April 29, 2022
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I would like to acknowledge that I’m joining you today from Rideau Hall, which sits on the unceded territory of the Algonquin Anishinabe people.
Our stories define us, they influence how we interact with our communities, our country and the world. And we have built a country with our unique experiences.
My own story includes my language, Inuktitut, which I just spoke. I said that our stories define us, they influence how we interact with our communities, our country and the world. And we have built a country with our unique experiences.
For some people that story is one of systemic racism and discrimination. Certainly not a version of Canada we would like to advertise, but it’s important to acknowledge these facts.
My own encounters with discrimination began in Nunavik, in northern Quebec, where I grew up living the traditional Inuit way of life.
Policies set about by past governments actively tried to destroy the culture, language and beliefs of Indigenous peoples, including in my Arctic village. Children were taken away from their families to attend residential schools. Others, like myself, who attended federal day schools, were forbidden to speak Inuktitut. We were made to feel valued less than others.
To this day, Indigenous peoples suffer generational trauma.
There are other examples, other stories. Jewish people have experienced anti-Semitism for untold years around the world. Muslim people have experienced Islamophobia. Black people are judged for the colour of their skin, and there has been an increase of anti-Asian sentiments in recent years. Members of the LGBTQ+ community are ostracized for how they identify and who they love. Women are still working towards equality in the workplace and in society. And those living with disabilities find it difficult to be seen, heard and valued.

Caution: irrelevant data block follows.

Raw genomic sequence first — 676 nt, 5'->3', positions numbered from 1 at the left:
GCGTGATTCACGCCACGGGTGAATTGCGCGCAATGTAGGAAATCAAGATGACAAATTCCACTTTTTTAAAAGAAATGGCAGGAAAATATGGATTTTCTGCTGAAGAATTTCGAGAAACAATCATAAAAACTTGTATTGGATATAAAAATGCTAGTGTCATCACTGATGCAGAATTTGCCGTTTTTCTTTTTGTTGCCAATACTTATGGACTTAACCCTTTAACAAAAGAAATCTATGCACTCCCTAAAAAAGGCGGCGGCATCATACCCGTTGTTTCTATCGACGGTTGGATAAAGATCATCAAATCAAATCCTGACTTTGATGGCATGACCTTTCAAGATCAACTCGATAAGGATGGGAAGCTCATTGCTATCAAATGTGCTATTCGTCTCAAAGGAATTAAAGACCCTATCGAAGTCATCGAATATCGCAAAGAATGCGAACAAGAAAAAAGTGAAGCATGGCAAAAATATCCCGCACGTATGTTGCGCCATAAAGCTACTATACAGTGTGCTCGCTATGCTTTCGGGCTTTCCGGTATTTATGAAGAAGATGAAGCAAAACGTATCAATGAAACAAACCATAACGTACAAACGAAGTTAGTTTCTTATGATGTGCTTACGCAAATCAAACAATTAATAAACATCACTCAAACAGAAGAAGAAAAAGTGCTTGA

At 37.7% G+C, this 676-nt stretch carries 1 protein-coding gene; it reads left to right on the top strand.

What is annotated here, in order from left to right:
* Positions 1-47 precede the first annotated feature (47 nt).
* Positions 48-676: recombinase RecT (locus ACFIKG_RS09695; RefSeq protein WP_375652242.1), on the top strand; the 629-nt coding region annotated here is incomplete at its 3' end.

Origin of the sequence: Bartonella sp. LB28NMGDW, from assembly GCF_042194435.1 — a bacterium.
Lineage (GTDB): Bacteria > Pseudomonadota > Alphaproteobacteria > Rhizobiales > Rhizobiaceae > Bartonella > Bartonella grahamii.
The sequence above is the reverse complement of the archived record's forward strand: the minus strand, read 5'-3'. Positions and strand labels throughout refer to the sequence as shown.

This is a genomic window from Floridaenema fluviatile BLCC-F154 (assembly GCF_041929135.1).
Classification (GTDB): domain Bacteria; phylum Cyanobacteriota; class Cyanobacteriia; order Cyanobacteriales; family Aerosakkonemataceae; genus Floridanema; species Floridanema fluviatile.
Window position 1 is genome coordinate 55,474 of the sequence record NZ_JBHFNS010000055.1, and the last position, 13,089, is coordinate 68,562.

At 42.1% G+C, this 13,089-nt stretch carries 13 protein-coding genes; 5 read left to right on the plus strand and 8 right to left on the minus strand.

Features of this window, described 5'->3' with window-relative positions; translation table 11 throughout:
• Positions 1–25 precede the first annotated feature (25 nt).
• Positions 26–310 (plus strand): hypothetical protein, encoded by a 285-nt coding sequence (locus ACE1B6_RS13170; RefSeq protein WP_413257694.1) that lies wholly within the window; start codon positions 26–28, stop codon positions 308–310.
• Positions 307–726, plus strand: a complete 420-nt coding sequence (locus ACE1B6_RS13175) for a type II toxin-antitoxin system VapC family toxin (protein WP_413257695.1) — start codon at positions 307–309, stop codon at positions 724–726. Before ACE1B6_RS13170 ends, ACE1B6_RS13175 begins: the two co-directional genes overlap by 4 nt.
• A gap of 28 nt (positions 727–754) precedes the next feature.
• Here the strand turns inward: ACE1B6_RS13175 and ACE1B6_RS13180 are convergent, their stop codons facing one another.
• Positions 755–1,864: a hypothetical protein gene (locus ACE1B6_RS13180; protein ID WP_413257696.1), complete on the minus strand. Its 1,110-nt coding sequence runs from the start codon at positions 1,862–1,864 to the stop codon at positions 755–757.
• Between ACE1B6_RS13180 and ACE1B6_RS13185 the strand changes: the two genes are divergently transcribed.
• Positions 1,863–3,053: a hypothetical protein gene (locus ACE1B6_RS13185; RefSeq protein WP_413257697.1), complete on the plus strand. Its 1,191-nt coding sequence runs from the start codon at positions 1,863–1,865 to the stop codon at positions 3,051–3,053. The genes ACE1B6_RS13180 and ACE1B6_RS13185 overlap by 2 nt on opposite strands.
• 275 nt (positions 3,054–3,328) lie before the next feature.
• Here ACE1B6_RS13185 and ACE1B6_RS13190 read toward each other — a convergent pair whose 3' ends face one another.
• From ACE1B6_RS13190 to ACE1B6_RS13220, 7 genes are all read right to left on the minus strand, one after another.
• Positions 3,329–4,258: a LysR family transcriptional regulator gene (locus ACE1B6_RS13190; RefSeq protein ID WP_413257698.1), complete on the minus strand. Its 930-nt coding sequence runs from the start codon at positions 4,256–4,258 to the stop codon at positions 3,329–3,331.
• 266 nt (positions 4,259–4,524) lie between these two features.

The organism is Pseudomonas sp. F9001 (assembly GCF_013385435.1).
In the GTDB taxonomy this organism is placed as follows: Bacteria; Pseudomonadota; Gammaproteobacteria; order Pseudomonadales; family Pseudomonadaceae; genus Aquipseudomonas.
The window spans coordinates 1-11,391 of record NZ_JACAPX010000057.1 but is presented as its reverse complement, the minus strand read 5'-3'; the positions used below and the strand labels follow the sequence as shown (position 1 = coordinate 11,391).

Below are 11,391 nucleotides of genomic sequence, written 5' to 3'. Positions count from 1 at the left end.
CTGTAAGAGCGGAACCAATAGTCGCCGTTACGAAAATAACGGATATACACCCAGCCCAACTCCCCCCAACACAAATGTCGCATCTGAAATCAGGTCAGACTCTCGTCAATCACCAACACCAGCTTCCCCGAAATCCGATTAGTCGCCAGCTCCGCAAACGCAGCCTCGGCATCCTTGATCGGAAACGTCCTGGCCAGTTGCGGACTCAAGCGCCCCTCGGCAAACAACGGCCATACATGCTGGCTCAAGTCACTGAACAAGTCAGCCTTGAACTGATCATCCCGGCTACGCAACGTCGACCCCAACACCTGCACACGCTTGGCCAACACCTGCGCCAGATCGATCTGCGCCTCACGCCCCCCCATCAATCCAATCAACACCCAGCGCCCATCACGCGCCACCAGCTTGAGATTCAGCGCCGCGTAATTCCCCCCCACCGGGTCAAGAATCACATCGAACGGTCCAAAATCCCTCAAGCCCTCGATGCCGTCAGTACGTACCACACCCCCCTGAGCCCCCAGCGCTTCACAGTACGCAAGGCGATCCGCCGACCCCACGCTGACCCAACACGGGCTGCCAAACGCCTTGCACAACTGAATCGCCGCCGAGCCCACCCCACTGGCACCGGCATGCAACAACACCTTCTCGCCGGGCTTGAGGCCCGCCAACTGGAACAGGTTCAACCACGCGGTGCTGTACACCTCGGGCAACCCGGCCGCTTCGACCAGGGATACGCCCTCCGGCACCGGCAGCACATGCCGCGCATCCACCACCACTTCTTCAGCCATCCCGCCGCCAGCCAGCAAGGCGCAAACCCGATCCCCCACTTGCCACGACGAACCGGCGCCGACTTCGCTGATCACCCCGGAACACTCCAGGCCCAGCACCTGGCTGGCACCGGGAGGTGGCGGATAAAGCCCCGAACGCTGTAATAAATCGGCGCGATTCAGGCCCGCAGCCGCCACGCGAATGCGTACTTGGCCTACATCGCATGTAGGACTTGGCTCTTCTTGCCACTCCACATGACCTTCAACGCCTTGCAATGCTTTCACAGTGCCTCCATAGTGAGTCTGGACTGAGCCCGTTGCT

So many more visible and non-visible minority communities struggle to be heard, to get a seat at the table. They want the same opportunities as everyone else. It’s our responsibility to work towards that.
And there is hope.
Canadians are recognizing that we must take action. We’re a diverse country and getting more diverse by the year. Many organizations have taken a stance to diversify their workforce. And we’re pledging support for inclusive policies and for reconciliation.
But much more still needs to be done. And we must act together.
For the past few days, you have all discussed the theme “Partnership for an Inclusive Future.” Collaboration is vital for creating inclusive workplaces and safe spaces for people to be who they are.
And I believe in you, in your dedication to making a difference.
Throughout this past year, I have frequently used a word in Inuktitut, teaching Canadians about ajuinnata, which is an important concept vital for Inuit, and a word that speaks directly to what you’re doing here today and what you will be doing for years to come.
It’s committing yourselves to action, no matter how daunting the cause may be. And it means to never give up.
Keep going. Keep reaching. Keep working.
I want to thank all of you for your dedication and commitment. You embody the spirit of ajuinnata in your work.
One day, I hope to see a Canada where people can live side-by-side, without judgment. Where everyone has equal opportunity to access education, employment or services that may be taken for granted.
And I hope that we continue to champion safe spaces for our stories, and to teach our children our real history, which may not always be good, but is true.
Let’s all work to be more understanding, to be more sensitive to the diverse peoples who call this country home. Let’s work towards reconciliation with Indigenous peoples. And let’s all strive to build a Canada where everyone belongs without giving up who they are, or being made to feel less than others.